Glinda of Oz

Page 02

This Book is one of the greatest treasures in Oz, and the Sorceress prizes it more highly than any of her magical possessions. That is the reason it is firmly attached to the big marble table by means of golden chains, and whenever Glinda leaves home she locks the Great Book together with five jeweled padlocks, and carries the keys safely hidden in her bosom.

I do not suppose there is any magical thing in any fairyland to compare with the Record Book, on the pages of which are constantly being printed a record of every event that happens in any part of the world, at exactly the moment it happens. And the records are always truthful, although sometimes they do not give as many details as one could wish. But then, lots of things happen, and so the records have to be brief or even Glinda's Great Book could not hold them all.

Glinda looked at the records several times each day, and Dorothy, whenever she visited the Sorceress, loved to look in the Book and see what was happening everywhere. Not much was recorded about the Land of Oz, which is usually peaceful and uneventful, but today Dorothy found something which interested her. Indeed, the printed letters were appearing on the page even while she looked.

"This is funny!" she exclaimed. "Did you know, Ozma, that there were people in your Land of Oz called Skeezers?"

"Yes," replied Ozma, coming to her side, "I know that on Professor Wogglebug's Map of the Land of Oz there is a place marked 'Skeezer,' but what the Skeezers are like I do not know. No one I know has ever seen them or heard of them. The Skeezer Country is 'way at the upper edge of the Gillikin Country, with the sandy, impassable desert on one side and the mountains of Oogaboo on another side. That is a part of the Land of Oz of which I know very little."

"I guess no one else knows much about it either, unless it's the Skeezers themselves," remarked Dorothy. "But the Book says: 'The Skeezers of Oz have declared war on the Flatheads of Oz, and there is likely to be fighting and much trouble as the result.'"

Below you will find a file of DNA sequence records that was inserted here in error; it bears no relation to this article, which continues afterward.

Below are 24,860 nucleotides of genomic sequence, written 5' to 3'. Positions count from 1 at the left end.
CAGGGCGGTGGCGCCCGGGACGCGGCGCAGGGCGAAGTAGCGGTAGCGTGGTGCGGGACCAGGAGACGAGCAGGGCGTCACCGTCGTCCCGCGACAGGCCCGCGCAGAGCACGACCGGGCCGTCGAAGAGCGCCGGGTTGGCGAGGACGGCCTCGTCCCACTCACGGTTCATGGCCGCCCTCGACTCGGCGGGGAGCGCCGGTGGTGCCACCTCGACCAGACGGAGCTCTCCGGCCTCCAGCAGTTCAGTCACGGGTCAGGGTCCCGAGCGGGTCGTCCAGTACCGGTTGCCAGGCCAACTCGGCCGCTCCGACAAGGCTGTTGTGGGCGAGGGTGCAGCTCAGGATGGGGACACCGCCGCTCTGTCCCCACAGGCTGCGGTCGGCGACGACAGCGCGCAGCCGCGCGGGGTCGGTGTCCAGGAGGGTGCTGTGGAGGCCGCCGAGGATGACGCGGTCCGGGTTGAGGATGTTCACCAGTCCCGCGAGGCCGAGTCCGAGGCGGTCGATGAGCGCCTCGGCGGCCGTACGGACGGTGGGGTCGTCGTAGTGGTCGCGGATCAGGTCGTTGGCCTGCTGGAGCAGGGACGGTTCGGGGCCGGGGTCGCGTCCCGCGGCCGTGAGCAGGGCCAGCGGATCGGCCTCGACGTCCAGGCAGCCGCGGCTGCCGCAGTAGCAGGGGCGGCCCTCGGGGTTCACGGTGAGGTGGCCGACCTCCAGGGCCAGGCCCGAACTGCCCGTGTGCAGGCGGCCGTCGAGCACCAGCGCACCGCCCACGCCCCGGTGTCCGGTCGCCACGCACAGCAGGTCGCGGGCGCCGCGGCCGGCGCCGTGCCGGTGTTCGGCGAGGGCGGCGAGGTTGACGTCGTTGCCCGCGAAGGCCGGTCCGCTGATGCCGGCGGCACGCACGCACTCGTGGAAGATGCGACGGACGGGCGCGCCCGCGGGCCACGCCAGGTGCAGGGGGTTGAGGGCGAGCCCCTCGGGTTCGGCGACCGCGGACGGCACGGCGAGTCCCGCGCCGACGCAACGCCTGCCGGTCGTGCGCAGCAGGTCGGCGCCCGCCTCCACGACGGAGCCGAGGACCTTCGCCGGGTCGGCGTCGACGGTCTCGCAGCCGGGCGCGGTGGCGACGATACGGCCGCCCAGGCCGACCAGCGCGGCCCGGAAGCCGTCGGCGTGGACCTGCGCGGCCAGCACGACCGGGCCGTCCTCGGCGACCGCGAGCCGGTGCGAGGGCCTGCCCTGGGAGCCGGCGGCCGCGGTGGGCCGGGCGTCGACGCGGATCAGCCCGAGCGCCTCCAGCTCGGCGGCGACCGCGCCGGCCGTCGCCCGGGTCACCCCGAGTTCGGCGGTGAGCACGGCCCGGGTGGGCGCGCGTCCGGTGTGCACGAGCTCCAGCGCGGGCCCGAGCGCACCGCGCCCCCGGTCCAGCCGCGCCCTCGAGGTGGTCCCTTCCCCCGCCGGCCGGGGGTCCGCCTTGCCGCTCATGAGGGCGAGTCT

"Is that all the Book says?" asked Ozma.

"Every word," said Dorothy, and Ozma and Glinda both looked at the Record and seemed surprised and perplexed.

"Tell me, Glinda," said Ozma, "who are the Flatheads?"

"I cannot, your Majesty," confessed the Sorceress. "Until now I never have heard of them, nor have I ever heard the Skeezers mentioned. In the faraway corners of Oz are hidden many curious tribes of people, and those who never leave their own countries and never are visited by those from our favored part of Oz, naturally are unknown to me. However, if you so desire, I can learn through my arts of sorcery something of the Skeezers and the Flatheads."

"I wish you would," answered Ozma seriously. "You see, Glinda, if these are Oz people they are my subjects and I cannot allow any wars or troubles in the Land I rule, if I can possibly help it."

"Very well, your Majesty," said the Sorceress, "I will try to get some information to guide you. Please excuse me for a time, while I retire to my Room of Magic and Sorcery."

"May I go with you?" asked Dorothy, eagerly.

"No, Princess," was the reply. "It would spoil the charm to have anyone present."

So Glinda locked herself in her own Room of Magic and Dorothy and Ozma waited patiently for her to come out again.

In about an hour Glinda appeared, looking grave and thoughtful.

"Your Majesty," she said to Ozma, "the Skeezers live on a Magic Isle in a great lake. For that reason -- because the Skeezers deal in magic -- I can learn little about them."

"Why, I didn't know there was a lake in that part of Oz," exclaimed Ozma. "The map shows a river running through the Skeezer Country, but no lake."

"That is because the person who made the map never had visited that part of the country," explained the Sorceress. "The lake surely is there, and in the lake is an island -- a Magic Isle -- and on that island live the people called the Skeezers."

"What are they like?" inquired the Ruler of Oz.

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